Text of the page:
The Ripon Common Council voted to suspend the city’s water fluoridation program until some of its wells are complete and compliant with state regulations for storing chemicals at water utilities.
During a council meeting earlier this month, utility officials presented key points from the 2022 Sanitary Survey Report for the Ripon Water Utility, which found deficiencies and non-compliance issues within the city’s water system.
Every three years, a DNR engineer conducts a tour of the Ripon water utility’s wells and water towers to ensure the city follows DNR standards.
The DNR identified at least two significant deficiencies and four non-significant deficiencies.
The first significant deficiency identified by the DNR was related to the storage of chlorine and fluoride chemical feeds in the same room at three out of four city wells. The presentation said chlorine gas and hydrofluorosilicic acid are hazardous and potentially deadly chemicals if they ever mixed outside of being injected into finished water.
To comply with DNR regulations, the city would need to separate the chemicals with a physical barrier, which could require installing a wall between them or constructing a new room.
The second significant deficiency was related to overflow piping at Ripon’s reservoirs. Two of Ripon’s overflow pipes are facing the wrong direction.
Both overflow pipes must be rotated 90 degrees toward the ground, and the DNR wants the city to drain the pipes onto riprap to reduce erosion. The city anticipates completing that work in Spring 2023.
Although these deficiencies were identified this time around, Water Utility Manager Jeremy Jess, Lead Operator David Laviolette and City Administrator Adam Sonntag noted the city performed better this time than it did in 2019.
According to the Centers for Disease Control and Prevention, drinking fluoridated water keeps teeth strong and reduces tooth decay by about 25% in children and adults, thereby saving oral care costs for families and the health care system.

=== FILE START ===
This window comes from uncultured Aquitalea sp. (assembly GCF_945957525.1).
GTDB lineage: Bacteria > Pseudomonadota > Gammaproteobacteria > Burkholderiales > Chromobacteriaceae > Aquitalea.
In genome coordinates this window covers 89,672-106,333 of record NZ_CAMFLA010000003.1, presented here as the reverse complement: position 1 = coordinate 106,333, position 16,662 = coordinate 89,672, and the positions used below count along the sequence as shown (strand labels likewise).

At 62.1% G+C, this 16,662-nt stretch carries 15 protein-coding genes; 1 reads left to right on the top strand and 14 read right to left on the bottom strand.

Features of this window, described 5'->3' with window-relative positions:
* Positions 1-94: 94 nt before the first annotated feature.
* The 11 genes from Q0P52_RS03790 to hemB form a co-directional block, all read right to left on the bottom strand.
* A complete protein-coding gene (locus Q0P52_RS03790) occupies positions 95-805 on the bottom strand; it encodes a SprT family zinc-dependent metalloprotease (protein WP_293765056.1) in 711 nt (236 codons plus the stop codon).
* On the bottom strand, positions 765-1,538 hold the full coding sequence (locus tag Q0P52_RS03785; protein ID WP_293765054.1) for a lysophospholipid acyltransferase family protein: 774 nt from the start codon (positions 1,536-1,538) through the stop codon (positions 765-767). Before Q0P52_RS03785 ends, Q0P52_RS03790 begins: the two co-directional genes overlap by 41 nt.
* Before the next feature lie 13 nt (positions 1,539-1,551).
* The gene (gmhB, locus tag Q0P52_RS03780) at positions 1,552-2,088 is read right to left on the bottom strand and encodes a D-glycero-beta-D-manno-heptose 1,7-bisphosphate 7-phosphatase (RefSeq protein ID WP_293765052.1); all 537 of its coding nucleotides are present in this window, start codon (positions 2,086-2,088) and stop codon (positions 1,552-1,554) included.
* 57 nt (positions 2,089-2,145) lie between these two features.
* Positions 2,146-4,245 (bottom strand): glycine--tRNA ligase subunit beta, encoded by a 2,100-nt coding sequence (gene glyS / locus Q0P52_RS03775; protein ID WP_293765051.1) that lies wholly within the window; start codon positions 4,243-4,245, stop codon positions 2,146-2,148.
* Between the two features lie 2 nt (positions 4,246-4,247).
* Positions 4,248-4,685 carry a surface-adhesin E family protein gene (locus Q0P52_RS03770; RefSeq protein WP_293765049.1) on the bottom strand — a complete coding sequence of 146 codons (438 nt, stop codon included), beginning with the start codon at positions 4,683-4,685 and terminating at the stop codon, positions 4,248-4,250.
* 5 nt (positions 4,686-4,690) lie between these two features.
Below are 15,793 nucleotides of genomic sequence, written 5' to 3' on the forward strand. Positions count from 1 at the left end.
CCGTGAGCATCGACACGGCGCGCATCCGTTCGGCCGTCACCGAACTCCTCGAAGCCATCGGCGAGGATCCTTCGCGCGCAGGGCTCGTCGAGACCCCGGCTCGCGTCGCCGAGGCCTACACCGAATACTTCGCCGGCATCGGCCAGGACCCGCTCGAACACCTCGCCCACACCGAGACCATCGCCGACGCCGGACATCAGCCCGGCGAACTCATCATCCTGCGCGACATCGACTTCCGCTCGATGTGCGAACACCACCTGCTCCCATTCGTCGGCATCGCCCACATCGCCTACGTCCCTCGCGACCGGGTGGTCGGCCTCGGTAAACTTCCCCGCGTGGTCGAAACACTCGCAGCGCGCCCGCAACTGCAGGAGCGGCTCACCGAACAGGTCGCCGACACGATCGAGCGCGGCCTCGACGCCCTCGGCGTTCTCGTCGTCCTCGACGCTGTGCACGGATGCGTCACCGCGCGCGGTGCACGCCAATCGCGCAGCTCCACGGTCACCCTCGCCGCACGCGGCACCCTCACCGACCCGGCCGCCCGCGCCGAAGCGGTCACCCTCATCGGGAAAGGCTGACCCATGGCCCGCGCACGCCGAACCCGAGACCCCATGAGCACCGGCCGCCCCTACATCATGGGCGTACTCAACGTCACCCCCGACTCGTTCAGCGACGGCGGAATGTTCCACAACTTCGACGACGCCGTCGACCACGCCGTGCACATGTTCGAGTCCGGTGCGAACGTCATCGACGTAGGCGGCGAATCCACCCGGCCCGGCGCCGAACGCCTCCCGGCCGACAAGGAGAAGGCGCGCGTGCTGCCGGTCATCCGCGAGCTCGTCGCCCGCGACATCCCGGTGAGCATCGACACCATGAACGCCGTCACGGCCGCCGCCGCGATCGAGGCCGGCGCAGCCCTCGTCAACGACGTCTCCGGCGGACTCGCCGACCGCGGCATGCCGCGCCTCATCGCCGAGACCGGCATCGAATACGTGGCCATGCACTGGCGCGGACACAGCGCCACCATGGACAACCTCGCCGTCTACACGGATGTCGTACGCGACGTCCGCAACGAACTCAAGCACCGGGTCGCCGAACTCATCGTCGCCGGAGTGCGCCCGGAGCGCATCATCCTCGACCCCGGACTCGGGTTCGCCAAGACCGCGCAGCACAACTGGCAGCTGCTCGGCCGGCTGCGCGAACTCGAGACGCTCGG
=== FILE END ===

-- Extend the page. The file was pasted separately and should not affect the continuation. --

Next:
Stephanie Hopf, Oral Health Program coordinator in Fond du Lac County, sent a letter to the city with fears that the suspension may become a permanent discontinuation.
Wisconsin State Dental Director Russ Dunkel spoke at the meeting against the group’s plan to suspend fluoridation, encouraging the oral health and safety of the community with continuing fluoridation while advocating for the safety of water utility employees by choosing a different solution.
Kari Spencer with the state Department of Health Services also asked council members to reconsider chemical storage lockers by noting that in 2021, the city of Ripon had received an award of excellence for its operations at optimal levels.
Despite some opposition, Jess reassured the council members that halting fluoride in the water shouldn’t cause negative effects for residents, especially if they brush their teeth regularly. Ripon’s water currently has a naturally occurring fluoride level of 0.35 milligrams per liter, whereas a person typically consumes 1.2 milligrams of fluoride when brushing their teeth.
The option to suspend the city’s fluoridation immediately brings the water utility to compliance for the significant deficiencies noted earlier this month. The resulting savings, Jess said, which would be around $300,000, would be used toward chemical separation at old facilities.
Council members passed this 7-1, with Jonathan Gatzke being the only opposition.
*Original full-text article online at: https://www.riponpress.com/news/ripon-suspends-fluoridation-program-until-problems-with-wells-are-fixed/article_afd10c68-5543-11ed-967f-eb100746db66.html